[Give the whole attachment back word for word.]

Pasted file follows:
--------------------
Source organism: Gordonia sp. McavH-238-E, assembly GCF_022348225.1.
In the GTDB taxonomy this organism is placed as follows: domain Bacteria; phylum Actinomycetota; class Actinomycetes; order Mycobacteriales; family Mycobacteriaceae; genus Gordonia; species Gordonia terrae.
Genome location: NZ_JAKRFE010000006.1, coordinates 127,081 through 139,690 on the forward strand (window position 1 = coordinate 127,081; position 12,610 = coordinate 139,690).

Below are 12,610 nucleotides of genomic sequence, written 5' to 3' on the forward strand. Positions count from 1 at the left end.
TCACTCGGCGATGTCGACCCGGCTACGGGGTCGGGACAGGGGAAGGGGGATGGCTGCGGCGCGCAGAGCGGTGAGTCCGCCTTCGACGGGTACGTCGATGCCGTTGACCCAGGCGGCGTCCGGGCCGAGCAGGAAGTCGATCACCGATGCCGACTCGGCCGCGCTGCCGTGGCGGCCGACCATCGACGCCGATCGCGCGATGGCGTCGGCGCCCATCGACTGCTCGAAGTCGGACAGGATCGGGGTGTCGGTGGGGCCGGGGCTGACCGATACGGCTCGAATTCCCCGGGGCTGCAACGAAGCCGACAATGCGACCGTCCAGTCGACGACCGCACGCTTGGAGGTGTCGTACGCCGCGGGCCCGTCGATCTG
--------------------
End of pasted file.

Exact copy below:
Source organism: Gordonia sp. McavH-238-E, assembly GCF_022348225.1.
In the GTDB taxonomy this organism is placed as follows: domain Bacteria; phylum Actinomycetota; class Actinomycetes; order Mycobacteriales; family Mycobacteriaceae; genus Gordonia; species Gordonia terrae.
Genome location: NZ_JAKRFE010000006.1, coordinates 127,081 through 139,690 on the forward strand (window position 1 = coordinate 127,081; position 12,610 = coordinate 139,690).

Below are 12,610 nucleotides of genomic sequence, written 5' to 3' on the forward strand. Positions count from 1 at the left end.
TCACTCGGCGATGTCGACCCGGCTACGGGGTCGGGACAGGGGAAGGGGGATGGCTGCGGCGCGCAGAGCGGTGAGTCCGCCTTCGACGGGTACGTCGATGCCGTTGACCCAGGCGGCGTCCGGGCCGAGCAGGAAGTCGATCACCGATGCCGACTCGGCCGCGCTGCCGTGGCGGCCGACCATCGACGCCGATCGCGCGATGGCGTCGGCGCCCATCGACTGCTCGAAGTCGGACAGGATCGGGGTGTCGGTGGGGCCGGGGCTGACCGATACGGCTCGAATTCCCCGGGGCTGCAACGAAGCCGACAATGCGACCGTCCAGTCGACGACCGCACGCTTGGAGGTGTCGTACGCCGCGGGCCCGTCGATCTG